Animal Data

Atorvastatin crosses the rat placenta and reaches a level in fetal liver equivalent to that of maternal plasma. Atorvastatin was not teratogenic in rats at doses up to 300 mg/kg/day or in rabbits at doses up to 100 mg/kg/day. These doses resulted in multiples of about 30 times (rat) or 20 times (rabbit) the human exposure based on surface area (mg/m2). In rats, the maternally toxic dose of 300 mg/kg resulted in increased post-implantation loss and decreased fetal body weight. At the maternally toxic doses of 50 and 100 mg/kg/day in rabbits, there was increased post-implantation loss, and at 100 mg/kg/day fetal body weights were decreased.

Statins may cause fetal harm when administered to a pregnant woman. ATORLIP should be discontinued as soon as pregnancy is recognized.

Lactation

ATORLIP use is contraindicated during breastfeeding. There is no available information on the effects of the drug on the breastfed infant or the effects of the drug on milk production. It is not known whether atorvastatin is present in human milk, but it has been shown that another drug in this class passes into human milk and atorvastatin is present in rat milk. Because of the potential for serious adverse reactions in a breastfed infant, advise women that breastfeeding is not recommended during treatment with ATORLIP.

Females and Males of Reproductive Potential

Contraception

Atorvastatin may cause fetal harm when administered to a pregnant woman. Advise females of reproductive potential to use effective contraception during treatment with atorvastatin.

Pediatric Use

Heterozygous Familial Hypercholesterolemia

The safety and effectiveness of atorvastatin have been established in pediatric patients,10 years to 17 years of age, with HeFH as an adjunct to diet to reduce total-C, LDL-C, and ApoB levels when, after an adequate trial of diet therapy, the following are present:

  • LDL-C ≥ 190 mg/dL, or
  • LDL-C ≥ 160 mg/dL and
  • a positive family history of FH, or premature CVD in a first, or second-degree relative, or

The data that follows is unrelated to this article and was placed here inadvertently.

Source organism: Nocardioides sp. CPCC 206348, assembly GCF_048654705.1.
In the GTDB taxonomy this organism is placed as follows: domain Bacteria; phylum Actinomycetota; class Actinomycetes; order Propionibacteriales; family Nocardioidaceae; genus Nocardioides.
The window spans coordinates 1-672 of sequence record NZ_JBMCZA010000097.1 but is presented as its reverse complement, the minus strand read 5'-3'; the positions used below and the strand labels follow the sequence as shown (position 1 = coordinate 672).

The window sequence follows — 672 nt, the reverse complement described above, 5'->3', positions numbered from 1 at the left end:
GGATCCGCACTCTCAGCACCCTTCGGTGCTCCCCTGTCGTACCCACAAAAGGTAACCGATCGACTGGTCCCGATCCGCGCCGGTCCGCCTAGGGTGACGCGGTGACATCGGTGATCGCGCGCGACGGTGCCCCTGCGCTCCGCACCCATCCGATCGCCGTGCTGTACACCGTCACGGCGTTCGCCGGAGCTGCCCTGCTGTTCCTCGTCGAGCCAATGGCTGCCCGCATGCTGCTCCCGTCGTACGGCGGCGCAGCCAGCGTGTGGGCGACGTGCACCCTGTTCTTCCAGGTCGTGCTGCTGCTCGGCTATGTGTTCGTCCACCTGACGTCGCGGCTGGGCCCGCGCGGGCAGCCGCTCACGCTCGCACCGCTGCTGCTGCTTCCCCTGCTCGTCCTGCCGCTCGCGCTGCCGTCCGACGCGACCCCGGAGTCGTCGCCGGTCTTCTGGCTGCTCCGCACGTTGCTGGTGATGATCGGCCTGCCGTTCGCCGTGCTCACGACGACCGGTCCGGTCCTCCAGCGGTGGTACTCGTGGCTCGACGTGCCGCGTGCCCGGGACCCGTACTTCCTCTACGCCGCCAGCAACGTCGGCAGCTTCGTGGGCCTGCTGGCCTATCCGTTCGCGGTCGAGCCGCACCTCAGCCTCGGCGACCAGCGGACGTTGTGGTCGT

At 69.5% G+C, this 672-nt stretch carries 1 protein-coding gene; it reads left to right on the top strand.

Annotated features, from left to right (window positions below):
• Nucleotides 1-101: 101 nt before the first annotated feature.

• two or more other CVD risk factors are present

Advise postmenarchal girls of contraception recommendations, if appropriate for the patient.

The long-term efficacy of atorvastatin therapy initiated in childhood to reduce morbidity and mortality in adulthood has not been established.

The safety and efficacy of atorvastatin have not been established in pediatric patients younger than 10 years of age with HeFH.

Homozygous Familial Hypercholesterolemia

Clinical efficacy with doses up to 80 mg/day for 1 year has been evaluated in an uncontrolled study of patients with HoFH including 8 pediatric patients.

Geriatric Use

Of the 39,828 patients who received atorvastatin in clinical studies, 15,813 (40%) were >65 years old and 2,800 (7%) were >75 years old. No overall differences in safety or effectiveness were observed between these subjects and younger subjects, and other reported clinical experience has not identified differences in responses between the elderly and younger patients, but greater sensitivity of some older adults cannot be ruled out. Since advanced age (>65 years) is a predisposing factor for myopathy, ATORLIP should be prescribed with caution in the elderly.

Effects on Ability to Drive and Use Machines

Atorvastatin has negligible influence on the ability to drive and use machines.

Undesirable Effects

The following serious adverse reactions are discussed in greater detail in other sections of the label:

Rhabdomyolysis, myopathy and liver enzyme abnormalities

Clinical Trials Experiences

Because clinical trials are conducted under widely varying conditions, the adverse reaction rates observed in the clinical studies of a drug cannot be directly compared to rates in the clinical trials of another drug and may not reflect the rates observed in clinical practice.

In the atorvastatin placebo-controlled clinical trial database of 16,066 patients (8755 atorvastatin vs. 7311 placebo; age range 10–93 years, 39% women, 91% Caucasians, 3% Blacks, 2% Asians, 4% other) with a median treatment duration of 53 weeks, 9.7% of patients on atorvastatin and 9.5% of the patients on placebo discontinued due to adverse reactions regardless of causality. The five most common adverse reactions in patients treated with atorvastatin that led to treatment discontinuation and occurred at a rate greater than placebo were: myalgia (0.7%), diarrhea (0.5%), nausea (0.4%), alanine aminotransferase increase (0.4%), and hepatic enzyme increase (0.4%).

The most commonly reported adverse reactions (incidence ≥2% and greater than placebo) regardless of causality, in patients treated with atorvastatin in placebo controlled trials (n=8,755) were: nasopharyngitis (8.3%), arthralgia (6.9%), diarrhea (6.8%), pain in extremity (6.0%), and urinary tract infection (5.7%).